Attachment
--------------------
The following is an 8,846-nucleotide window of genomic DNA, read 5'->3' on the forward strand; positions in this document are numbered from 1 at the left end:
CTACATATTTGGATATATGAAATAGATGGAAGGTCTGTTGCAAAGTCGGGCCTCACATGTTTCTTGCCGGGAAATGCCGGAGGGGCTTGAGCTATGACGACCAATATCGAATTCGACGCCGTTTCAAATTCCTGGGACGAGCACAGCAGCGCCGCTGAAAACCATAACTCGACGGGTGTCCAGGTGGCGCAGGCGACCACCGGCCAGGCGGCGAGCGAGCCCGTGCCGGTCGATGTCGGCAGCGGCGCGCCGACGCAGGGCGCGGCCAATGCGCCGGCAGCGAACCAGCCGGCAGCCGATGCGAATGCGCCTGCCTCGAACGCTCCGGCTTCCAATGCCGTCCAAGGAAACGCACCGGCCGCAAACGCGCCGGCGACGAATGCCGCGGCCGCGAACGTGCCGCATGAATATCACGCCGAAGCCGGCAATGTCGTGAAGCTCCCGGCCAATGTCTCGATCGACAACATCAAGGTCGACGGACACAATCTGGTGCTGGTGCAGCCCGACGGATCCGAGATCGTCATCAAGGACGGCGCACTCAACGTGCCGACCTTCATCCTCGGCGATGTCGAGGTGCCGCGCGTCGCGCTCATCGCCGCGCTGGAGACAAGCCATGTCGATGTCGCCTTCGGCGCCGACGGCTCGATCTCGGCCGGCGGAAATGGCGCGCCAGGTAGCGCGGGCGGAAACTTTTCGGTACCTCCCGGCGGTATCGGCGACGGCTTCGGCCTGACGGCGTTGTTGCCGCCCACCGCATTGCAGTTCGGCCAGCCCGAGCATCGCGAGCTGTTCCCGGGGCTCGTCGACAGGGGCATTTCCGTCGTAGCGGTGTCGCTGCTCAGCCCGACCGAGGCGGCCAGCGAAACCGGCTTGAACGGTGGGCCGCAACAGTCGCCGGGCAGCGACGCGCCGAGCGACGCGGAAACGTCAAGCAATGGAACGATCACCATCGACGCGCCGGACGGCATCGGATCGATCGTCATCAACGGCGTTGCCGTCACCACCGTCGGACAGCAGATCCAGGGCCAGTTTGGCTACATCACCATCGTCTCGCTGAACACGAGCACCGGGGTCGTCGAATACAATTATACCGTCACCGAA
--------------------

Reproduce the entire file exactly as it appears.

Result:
The following is an 8,846-nucleotide window of genomic DNA, read 5'->3' on the forward strand; positions in this document are numbered from 1 at the left end:
CTACATATTTGGATATATGAAATAGATGGAAGGTCTGTTGCAAAGTCGGGCCTCACATGTTTCTTGCCGGGAAATGCCGGAGGGGCTTGAGCTATGACGACCAATATCGAATTCGACGCCGTTTCAAATTCCTGGGACGAGCACAGCAGCGCCGCTGAAAACCATAACTCGACGGGTGTCCAGGTGGCGCAGGCGACCACCGGCCAGGCGGCGAGCGAGCCCGTGCCGGTCGATGTCGGCAGCGGCGCGCCGACGCAGGGCGCGGCCAATGCGCCGGCAGCGAACCAGCCGGCAGCCGATGCGAATGCGCCTGCCTCGAACGCTCCGGCTTCCAATGCCGTCCAAGGAAACGCACCGGCCGCAAACGCGCCGGCGACGAATGCCGCGGCCGCGAACGTGCCGCATGAATATCACGCCGAAGCCGGCAATGTCGTGAAGCTCCCGGCCAATGTCTCGATCGACAACATCAAGGTCGACGGACACAATCTGGTGCTGGTGCAGCCCGACGGATCCGAGATCGTCATCAAGGACGGCGCACTCAACGTGCCGACCTTCATCCTCGGCGATGTCGAGGTGCCGCGCGTCGCGCTCATCGCCGCGCTGGAGACAAGCCATGTCGATGTCGCCTTCGGCGCCGACGGCTCGATCTCGGCCGGCGGAAATGGCGCGCCAGGTAGCGCGGGCGGAAACTTTTCGGTACCTCCCGGCGGTATCGGCGACGGCTTCGGCCTGACGGCGTTGTTGCCGCCCACCGCATTGCAGTTCGGCCAGCCCGAGCATCGCGAGCTGTTCCCGGGGCTCGTCGACAGGGGCATTTCCGTCGTAGCGGTGTCGCTGCTCAGCCCGACCGAGGCGGCCAGCGAAACCGGCTTGAACGGTGGGCCGCAACAGTCGCCGGGCAGCGACGCGCCGAGCGACGCGGAAACGTCAAGCAATGGAACGATCACCATCGACGCGCCGGACGGCATCGGATCGATCGTCATCAACGGCGTTGCCGTCACCACCGTCGGACAGCAGATCCAGGGCCAGTTTGGCTACATCACCATCGTCTCGCTGAACACGAGCACCGGGGTCGTCGAATACAATTATACCGTCACCGAA